One of his special talents is managing to straighten me out while making me think it was my idea all along. One such implanted seed resulted in my application and subsequent graduation from law school. I’m on to you Abba (now that I’m 46…).
I lecture him on eating too many carbs, smoking too many cigars and not exercising enough. I berate him for the language he uses in front of my teenagers, who just laugh and remind us they’ve heard it all before. I beg him to wear long pants and put on a tie, but he prefers his blue shorts, button down and flip-flops.
“Who are we impressing?” he asks.
I guess he’s right. I’m already plenty impressed and so is everyone who knows him.
Saturday mornings at Abba’s house begin with a long chain of incoming phone calls from friends and family near and far seeking advice, or just the sound of his voice: intelligent, balanced, reassuring and, most of all, honest.
“If you called me for a bullshit answer, you’re wasting your time and mine,” he says.
We know, Abba. We know.
He supposedly has been retired for the last three years, but is hard at work on research papers and publication deadlines. His incredible new textbook was recently published and there’s barely room on the shelves among all his bound words of wisdom. He humors my mom by going to the gym with her a few mornings a week, probably just to get her off his back, and to support her need to promote his health. And he admits, “I’ll do whatever makes my wife happy.” Because that’s the kind of husband he is.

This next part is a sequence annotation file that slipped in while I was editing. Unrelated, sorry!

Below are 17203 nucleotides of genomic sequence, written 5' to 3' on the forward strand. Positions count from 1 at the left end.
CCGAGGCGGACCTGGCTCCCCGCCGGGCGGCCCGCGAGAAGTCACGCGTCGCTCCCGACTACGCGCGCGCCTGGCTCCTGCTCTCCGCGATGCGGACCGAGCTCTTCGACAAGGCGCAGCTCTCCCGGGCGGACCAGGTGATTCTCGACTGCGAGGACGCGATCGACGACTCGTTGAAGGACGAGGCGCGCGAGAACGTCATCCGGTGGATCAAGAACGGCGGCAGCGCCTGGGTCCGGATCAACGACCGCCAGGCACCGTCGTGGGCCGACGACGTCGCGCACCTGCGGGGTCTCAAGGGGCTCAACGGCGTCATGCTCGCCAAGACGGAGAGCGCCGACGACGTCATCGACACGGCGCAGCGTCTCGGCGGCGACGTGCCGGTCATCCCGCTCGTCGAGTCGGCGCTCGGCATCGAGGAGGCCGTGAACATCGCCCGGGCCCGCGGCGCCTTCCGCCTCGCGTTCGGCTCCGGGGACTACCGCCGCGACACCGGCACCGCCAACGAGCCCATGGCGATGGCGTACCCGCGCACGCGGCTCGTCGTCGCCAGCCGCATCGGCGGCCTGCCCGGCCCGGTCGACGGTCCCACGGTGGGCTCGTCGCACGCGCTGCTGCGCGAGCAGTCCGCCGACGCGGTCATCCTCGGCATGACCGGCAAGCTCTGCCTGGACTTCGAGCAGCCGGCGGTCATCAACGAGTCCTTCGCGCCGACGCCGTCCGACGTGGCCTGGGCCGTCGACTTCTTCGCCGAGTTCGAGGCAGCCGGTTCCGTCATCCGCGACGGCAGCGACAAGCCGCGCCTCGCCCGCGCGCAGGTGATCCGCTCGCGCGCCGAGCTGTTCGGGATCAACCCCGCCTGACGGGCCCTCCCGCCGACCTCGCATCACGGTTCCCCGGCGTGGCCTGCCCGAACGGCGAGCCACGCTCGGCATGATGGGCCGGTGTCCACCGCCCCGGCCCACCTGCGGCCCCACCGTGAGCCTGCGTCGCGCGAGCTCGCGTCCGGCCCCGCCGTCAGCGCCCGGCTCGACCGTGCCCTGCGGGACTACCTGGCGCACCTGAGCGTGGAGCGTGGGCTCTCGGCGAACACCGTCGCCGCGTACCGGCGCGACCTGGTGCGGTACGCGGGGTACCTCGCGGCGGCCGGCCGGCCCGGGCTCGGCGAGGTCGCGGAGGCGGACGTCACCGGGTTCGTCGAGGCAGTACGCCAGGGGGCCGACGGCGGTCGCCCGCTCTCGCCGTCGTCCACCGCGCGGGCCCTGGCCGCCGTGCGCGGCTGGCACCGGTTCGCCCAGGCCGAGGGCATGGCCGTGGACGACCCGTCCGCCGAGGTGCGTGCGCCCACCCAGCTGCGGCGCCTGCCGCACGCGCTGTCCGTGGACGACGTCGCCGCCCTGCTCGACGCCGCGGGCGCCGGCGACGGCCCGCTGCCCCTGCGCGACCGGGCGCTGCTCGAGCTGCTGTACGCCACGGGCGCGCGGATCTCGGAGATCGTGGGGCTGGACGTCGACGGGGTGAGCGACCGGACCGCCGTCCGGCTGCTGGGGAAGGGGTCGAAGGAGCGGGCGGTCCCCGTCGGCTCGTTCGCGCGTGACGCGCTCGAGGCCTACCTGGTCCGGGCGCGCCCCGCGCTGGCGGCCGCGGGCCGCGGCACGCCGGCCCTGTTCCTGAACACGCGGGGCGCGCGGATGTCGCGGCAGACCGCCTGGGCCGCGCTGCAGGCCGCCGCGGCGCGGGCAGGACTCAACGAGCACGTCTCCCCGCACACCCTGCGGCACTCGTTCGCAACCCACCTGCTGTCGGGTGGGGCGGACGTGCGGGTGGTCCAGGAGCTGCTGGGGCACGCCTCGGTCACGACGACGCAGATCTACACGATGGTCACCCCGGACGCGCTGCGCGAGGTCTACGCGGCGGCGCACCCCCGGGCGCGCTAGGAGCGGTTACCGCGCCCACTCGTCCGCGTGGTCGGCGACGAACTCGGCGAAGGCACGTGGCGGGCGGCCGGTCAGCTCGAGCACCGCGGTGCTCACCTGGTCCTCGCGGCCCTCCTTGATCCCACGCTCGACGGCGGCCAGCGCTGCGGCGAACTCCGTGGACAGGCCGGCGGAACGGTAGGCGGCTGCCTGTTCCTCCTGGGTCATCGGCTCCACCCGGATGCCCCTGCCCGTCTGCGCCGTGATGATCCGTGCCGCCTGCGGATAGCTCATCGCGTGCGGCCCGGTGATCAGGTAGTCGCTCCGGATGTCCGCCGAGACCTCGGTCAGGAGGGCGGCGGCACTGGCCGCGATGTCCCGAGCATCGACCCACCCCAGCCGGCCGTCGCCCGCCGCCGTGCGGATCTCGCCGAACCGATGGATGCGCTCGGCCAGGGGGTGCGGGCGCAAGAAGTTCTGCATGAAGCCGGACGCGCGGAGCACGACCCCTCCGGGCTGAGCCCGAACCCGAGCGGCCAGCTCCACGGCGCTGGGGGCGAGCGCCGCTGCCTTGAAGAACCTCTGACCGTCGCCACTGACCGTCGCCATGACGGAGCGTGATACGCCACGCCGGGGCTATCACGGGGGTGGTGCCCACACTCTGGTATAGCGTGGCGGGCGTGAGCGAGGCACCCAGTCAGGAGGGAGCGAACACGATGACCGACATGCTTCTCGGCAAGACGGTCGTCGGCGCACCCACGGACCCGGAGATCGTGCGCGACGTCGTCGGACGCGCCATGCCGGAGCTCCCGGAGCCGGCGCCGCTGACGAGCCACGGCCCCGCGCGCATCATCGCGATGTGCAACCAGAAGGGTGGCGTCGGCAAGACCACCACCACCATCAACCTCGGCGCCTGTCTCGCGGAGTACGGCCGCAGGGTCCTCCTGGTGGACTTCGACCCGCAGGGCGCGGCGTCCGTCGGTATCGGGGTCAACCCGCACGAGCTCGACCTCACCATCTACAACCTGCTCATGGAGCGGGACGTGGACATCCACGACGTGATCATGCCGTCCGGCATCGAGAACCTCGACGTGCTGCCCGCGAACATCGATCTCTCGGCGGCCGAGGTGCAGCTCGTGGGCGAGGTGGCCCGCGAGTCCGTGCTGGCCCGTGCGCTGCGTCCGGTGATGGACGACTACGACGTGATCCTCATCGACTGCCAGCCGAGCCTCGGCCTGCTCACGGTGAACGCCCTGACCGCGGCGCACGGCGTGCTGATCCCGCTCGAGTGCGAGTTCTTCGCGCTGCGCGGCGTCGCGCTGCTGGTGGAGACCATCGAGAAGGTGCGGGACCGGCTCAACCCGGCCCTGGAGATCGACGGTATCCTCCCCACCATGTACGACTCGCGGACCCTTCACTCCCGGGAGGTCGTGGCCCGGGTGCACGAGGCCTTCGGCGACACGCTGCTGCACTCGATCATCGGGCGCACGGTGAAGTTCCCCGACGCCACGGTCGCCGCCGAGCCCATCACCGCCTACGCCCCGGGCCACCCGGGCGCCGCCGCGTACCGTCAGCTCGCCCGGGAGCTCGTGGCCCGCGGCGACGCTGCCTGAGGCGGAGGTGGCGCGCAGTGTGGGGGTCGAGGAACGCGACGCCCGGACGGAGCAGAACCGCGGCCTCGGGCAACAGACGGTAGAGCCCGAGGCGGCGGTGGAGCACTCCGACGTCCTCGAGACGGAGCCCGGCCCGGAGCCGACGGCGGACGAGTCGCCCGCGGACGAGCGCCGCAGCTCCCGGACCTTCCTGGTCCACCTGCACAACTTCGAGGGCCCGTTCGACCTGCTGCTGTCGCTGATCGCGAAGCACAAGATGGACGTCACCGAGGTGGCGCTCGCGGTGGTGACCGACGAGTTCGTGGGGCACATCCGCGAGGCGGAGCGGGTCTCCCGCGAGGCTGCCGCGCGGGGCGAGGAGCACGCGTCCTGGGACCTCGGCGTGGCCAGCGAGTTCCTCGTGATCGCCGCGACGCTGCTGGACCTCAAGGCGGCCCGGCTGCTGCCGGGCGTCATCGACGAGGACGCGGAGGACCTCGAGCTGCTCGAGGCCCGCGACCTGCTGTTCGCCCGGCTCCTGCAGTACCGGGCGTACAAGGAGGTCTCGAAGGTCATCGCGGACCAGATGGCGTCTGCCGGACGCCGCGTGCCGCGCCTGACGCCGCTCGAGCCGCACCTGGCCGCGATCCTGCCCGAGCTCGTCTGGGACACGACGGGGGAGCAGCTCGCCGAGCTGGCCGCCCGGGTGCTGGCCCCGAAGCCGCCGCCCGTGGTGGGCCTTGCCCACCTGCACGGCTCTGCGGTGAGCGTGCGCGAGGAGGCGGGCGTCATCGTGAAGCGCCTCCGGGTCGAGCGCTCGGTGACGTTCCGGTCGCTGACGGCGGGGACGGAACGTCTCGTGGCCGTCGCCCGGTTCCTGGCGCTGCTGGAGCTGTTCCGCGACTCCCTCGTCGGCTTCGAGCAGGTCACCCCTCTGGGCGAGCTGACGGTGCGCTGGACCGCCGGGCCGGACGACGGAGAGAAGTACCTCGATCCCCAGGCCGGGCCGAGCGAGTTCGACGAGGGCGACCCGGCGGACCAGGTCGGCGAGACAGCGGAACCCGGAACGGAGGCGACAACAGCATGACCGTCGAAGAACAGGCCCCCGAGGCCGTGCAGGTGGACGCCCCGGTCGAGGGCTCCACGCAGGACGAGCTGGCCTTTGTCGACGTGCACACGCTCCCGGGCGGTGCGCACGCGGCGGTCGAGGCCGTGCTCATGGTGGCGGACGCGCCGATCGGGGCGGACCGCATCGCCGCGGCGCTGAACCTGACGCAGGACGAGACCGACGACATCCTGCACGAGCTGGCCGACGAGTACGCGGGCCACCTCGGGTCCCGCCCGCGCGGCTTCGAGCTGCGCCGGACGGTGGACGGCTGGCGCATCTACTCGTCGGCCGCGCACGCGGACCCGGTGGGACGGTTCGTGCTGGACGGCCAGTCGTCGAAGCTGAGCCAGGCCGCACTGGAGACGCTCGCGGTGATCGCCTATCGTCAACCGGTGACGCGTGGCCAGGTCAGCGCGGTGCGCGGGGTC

Abba became Abba instead of Saba (grandfather, in Hebrew) to his six grandchildren. His Israeli friends were baffled by the misnomer, but then it all made sense. My son, the oldest grandchild, heard me saying “Abba” so many times that when he started to speak, he addressed him as Abba, and it stuck for all future grandchildren. It’s likely a testament to the number of times I say his name, most of the time loudly, because he’s a little deaf in one ear (although he can hear perfectly when I’m whispering to my mom about his diet).
“You worry about your stomach and I’ll worry about mine,” he says with a smile. “And since you aggravated me, I’m going outside for a cigar. Bring some ice cream and join me.”
Abba has been nicknamed The Godfather, Tony Soprano, The Israeli General and other titles conveying a tough, in control yet somewhat vulnerable personality. He dismisses these monikers with a laugh. The one that appeals to him is Frank Sinatra, because he did it his way. And that defines my dad.
Does my father know how much he is loved and admired? That he is respected and cherished? That he is iconic and bigger than life? I hope so — he certainly has spent his life making sure that I know that I’m loved, admired, respected and cherished. I don’t want to be iconic or bigger than life, I just want to give my kids a little of the ton he has given me. And that little bit will be a lot.
Happy Father’s Day Abba,
Your Dancing Queen